The state Supreme Court dismissed the appeal of Courts Clerk Brenda Davis in her ongoing fight against administrative orders from Washington County Chairman Judge John DiSalle, clearing the way for the long-awaited hearing for contempt of court against her.
The high court filed a one-sentence decision Thursday morning dismissing Davis’ motion for a writ of injunction challenging DiSalle’s orders removing various duties from his office over the past year, effectively exhausting his legal options.
While his appeals to the appellate courts centered on court orders removing duties from his row office, the ruling could now result in Davis finally facing a contempt hearing before DiSalle. The hearing was postponed several times following the November incident at the Washington County courthouse in which she allegedly blocked sheriff’s deputies from removing juvenile records from her office at DiSalle’s direction.
It was unclear if or when DiSalle would postpone the contempt hearing, or what other action he might take against Davis now that the appeals are settled. DiSalle politely declined to comment Thursday morning since he hadn’t had a chance to review the Supreme Court‘s order.
“We are aware of the Supreme Court‘s decision rejecting the court clerk’s writ of injunction and challenging the presiding judge’s authority to manage the local court system,” court administrator Patrick Grimm said in a statement. a written statement. “With respect to the contempt case (involving) Brenda Davis, any further proceedings will be scheduled by court order.”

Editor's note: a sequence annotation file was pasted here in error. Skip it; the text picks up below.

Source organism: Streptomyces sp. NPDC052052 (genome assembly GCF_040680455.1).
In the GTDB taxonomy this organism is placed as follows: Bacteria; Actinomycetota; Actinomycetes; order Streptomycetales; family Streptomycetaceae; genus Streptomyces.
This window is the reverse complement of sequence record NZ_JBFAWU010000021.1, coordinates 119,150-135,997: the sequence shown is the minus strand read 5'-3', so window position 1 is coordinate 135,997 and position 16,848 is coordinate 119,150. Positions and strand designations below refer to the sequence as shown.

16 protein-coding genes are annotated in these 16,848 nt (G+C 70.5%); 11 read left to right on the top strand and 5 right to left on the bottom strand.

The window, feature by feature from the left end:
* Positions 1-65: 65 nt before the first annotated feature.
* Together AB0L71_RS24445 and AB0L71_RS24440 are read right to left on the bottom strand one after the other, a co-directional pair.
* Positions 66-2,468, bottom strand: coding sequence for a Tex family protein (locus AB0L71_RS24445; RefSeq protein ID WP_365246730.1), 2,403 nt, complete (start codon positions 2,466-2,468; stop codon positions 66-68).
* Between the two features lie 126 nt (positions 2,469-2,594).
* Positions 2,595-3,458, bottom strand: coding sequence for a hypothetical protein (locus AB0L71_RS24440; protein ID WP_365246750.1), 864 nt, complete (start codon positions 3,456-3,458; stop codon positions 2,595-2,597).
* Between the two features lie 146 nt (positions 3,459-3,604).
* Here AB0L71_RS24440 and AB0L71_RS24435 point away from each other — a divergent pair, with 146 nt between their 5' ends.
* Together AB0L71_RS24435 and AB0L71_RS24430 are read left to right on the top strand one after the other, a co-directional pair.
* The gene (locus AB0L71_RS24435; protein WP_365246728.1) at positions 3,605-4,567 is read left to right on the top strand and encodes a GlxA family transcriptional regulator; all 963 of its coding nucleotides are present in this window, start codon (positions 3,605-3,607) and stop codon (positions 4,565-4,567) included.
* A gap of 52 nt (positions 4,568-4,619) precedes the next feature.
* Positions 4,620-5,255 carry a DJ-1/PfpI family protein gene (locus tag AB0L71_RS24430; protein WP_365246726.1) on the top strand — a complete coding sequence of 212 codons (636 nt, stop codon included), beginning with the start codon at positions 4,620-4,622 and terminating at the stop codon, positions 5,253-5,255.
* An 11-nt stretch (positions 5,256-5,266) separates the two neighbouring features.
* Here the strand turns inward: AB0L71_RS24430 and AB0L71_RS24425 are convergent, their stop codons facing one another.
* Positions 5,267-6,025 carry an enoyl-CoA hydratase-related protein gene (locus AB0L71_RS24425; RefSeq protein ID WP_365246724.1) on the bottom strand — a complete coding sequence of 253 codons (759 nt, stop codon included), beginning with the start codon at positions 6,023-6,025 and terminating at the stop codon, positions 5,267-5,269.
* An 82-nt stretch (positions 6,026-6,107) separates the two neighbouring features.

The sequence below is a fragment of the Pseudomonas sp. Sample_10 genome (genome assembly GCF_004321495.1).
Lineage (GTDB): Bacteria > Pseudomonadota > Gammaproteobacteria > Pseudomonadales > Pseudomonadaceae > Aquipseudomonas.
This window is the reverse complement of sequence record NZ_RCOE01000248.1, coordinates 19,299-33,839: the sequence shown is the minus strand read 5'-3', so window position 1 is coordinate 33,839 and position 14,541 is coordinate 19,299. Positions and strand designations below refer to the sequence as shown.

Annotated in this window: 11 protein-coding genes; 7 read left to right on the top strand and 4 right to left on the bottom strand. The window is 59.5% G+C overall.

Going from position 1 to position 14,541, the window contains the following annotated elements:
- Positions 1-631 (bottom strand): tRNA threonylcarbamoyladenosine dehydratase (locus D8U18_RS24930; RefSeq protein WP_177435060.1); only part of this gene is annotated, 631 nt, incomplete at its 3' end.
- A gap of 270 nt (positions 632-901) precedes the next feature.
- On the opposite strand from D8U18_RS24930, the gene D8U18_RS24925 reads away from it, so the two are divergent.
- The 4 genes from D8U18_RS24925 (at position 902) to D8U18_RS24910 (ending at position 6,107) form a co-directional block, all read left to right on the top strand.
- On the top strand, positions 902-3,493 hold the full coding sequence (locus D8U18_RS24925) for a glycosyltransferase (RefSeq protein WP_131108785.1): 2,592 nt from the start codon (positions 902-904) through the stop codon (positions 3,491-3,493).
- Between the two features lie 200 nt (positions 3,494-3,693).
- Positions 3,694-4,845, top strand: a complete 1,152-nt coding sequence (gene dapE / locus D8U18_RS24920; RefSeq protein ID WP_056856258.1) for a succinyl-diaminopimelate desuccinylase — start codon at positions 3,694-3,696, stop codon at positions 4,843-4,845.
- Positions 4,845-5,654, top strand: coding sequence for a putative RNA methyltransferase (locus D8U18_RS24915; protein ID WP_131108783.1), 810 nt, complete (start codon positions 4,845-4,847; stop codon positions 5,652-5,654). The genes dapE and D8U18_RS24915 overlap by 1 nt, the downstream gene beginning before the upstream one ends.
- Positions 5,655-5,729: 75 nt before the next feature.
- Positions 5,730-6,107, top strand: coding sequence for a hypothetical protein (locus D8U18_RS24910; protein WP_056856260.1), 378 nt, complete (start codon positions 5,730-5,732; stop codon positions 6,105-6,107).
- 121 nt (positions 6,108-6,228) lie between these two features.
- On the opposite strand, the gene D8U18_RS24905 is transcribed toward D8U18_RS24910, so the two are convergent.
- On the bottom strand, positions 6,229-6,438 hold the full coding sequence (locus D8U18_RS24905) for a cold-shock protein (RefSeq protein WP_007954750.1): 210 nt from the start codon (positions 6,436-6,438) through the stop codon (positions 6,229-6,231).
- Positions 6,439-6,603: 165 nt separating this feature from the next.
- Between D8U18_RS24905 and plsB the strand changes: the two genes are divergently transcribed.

Charles Gallo, the attorney who represented Davis throughout the appeals process, said he was upset by the decision and hoped for an explanation beyond the court’s one-sentence order.
“He is undisputed (DiSalle is) the CEO of all county court affairs. We weren’t arguing with how he makes the rules, we were arguing with how his role was changed. The argument was that he couldn’t go about it that way,” Gallo said of DiSalle’s administrative orders.
Gallo said he hopes DiSalle will decide not to hold the Davis contempt hearing because his office is now in compliance with his administrative orders, but he wasn’t sure what the presiding judge will ultimately do.
“I hope he finds the matter moot, but I wouldn’t be surprised if he still wanted to see Ms. Davis in front of him,” Gallo said. “As far as I’m concerned, we’re complying with Judge DiSalle’s orders, so I don’t think it’s necessary to impose another sanction.”
DiSalle filed contempt proceedings immediately after the Nov. 24 incident in which Davis blocked deputies from moving juvenile records out of her office and was briefly handcuffed. However, she was allowed to leave the courthouse for treatment after falling to the ground during a confrontation with deputies and then complaining of heart palpitations and back pain. The state attorney general’s office investigated and recently dismissed the case without pressing charges against anyone involved in the incident.
The resumption of the contempt hearing was scheduled for Dec. 2, but was pushed back to the following week so DiSalle could implement security and decorum procedures to proceed. Meanwhile, Davis appealed DiSalle’s orders and was granted an emergency stay by the state’s Commonwealth Court as it considered her case. That court denied his appeal on February 7, and DiSalle again adjourned the contempt hearing, only to delay it once again when Davis filed his final appeal with the state Supreme Court the same month.
In addition to the state Supreme Court’s ruling against Davis, the justices also ordered that DiSalle’s name be removed from the record. It is unclear why the court decided to “scratch the jurist’s name from the legend” from the records. No details explaining the court’s decision were included in the order.
“The Supreme Court order provided no reasoning or justification. Just a sentence or two,” Gallo said. “I would like to know what they disagree with.”